Home of the Bluestocking Belles

Because history is fun and love is worth working for

Gossip in the 19th Century

Mr. and Mrs. Fottingham’s maid was found in the stable with a young craftsman? And they were sitting beside one another on bales of hay?

Emma Collins said she missed the church service due to illness, but was seen looking quite healthy beyond a window by a neighbour?

Someone stole chickens from the coop behind the house where Florence Bickle lives? To which someone replied, “Who else could it be but one of the rude, poor, lazy unkempt boys who hang around town begging for handouts?

Mrs. Blanchard actually has grey hair but uses hair dye regularly so no one can tell?

***

The word gossip has negative connotations pretty much around the world. The Oxford English Dictionary states that the earliest recorded use of the word was in the 11th century, but it’s meaning was different than it is today. The word gossip referred to a child’s godparent and started off as godsibb or god sibling. Because godmothers often assisted with childbirth and were present in most women-only events, the word became synonymous with women who talked … a lot.

By the mid-eighteen hundreds, gossip was in regular use. It was considered delectable and titillating. By the mid-nineteenth century, gossip sheets and columns were highly popular with readers, if not with the people mentioned.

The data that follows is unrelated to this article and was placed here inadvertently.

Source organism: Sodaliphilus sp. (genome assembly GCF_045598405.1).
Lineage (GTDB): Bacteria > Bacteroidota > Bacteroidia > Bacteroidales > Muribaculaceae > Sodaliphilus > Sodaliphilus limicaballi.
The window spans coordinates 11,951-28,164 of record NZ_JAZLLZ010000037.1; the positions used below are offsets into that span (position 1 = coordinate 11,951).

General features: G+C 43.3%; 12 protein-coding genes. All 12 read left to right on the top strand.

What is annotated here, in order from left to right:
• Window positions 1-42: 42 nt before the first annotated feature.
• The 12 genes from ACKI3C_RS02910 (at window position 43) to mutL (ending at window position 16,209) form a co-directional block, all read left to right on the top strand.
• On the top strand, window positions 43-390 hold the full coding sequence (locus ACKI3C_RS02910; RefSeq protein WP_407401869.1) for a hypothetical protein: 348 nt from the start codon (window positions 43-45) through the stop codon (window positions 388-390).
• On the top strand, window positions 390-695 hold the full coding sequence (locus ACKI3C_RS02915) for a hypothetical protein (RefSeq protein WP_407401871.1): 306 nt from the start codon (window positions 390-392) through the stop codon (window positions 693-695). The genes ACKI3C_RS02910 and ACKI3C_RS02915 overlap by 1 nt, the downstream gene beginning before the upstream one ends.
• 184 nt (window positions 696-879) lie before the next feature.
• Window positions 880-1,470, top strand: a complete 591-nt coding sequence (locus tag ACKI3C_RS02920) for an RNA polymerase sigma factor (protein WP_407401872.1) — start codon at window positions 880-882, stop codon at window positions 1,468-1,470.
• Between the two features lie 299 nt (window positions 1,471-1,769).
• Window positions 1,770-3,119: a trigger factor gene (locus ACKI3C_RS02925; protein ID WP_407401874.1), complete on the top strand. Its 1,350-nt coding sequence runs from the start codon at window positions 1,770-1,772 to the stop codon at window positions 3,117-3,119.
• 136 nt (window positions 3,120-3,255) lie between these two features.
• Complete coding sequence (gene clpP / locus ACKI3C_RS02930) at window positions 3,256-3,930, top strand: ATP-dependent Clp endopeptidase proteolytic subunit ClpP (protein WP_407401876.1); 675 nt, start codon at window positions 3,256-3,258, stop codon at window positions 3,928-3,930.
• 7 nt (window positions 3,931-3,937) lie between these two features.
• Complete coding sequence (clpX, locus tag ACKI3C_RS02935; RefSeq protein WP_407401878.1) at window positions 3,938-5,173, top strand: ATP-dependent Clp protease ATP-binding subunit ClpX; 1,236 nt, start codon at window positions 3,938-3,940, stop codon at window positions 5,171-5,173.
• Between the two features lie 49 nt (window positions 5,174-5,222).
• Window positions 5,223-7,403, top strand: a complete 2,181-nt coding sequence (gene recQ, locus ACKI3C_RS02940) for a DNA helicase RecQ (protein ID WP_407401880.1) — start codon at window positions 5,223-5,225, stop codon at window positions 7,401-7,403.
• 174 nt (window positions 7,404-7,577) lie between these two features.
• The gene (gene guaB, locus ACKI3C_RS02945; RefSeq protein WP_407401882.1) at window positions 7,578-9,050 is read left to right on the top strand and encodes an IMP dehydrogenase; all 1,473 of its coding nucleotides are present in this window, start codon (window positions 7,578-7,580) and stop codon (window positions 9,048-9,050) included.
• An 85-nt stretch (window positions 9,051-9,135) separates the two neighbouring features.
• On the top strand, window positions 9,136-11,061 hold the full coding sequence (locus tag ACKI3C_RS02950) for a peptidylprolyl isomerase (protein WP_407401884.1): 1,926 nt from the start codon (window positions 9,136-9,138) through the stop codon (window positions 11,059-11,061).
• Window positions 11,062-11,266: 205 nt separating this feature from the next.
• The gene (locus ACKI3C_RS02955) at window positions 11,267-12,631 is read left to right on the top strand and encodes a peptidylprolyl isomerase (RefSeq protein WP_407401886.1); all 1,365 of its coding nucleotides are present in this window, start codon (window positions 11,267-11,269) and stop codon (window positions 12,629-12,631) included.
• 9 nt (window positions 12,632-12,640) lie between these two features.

Victorian Town

Abby Parker planned out her whole life: complete her final year of high school, go to college, get a job, move away from her insane family, stay best friends with Jessica.

But that was before she broke into the nearby tourist attraction and unwittingly answered a call from a centuries-old spirit who dragged her into the 19th century.

Now she must solve a Victorian mystery without getting herself killed, or worse, spend a lifetime trapped in the past, leaving behind everyone she loves and altering their lives forever.

When she meets gorgeous Benjamin, the future looks a lot like wreckage.

Meet Nancy Thorne

An acclaimed author of short stories, Nancy Thorne’s debut novel Victorian Town is a time-hopping, paranormal romance featuring a high-school girl out to solve a century-old murder. She lives just outside of Toronto with her two sons and an energetic fox-red Labrador.

 

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1 Comment

  1. What a lovely description of what we do twice a week here at your Teatime Tattler!

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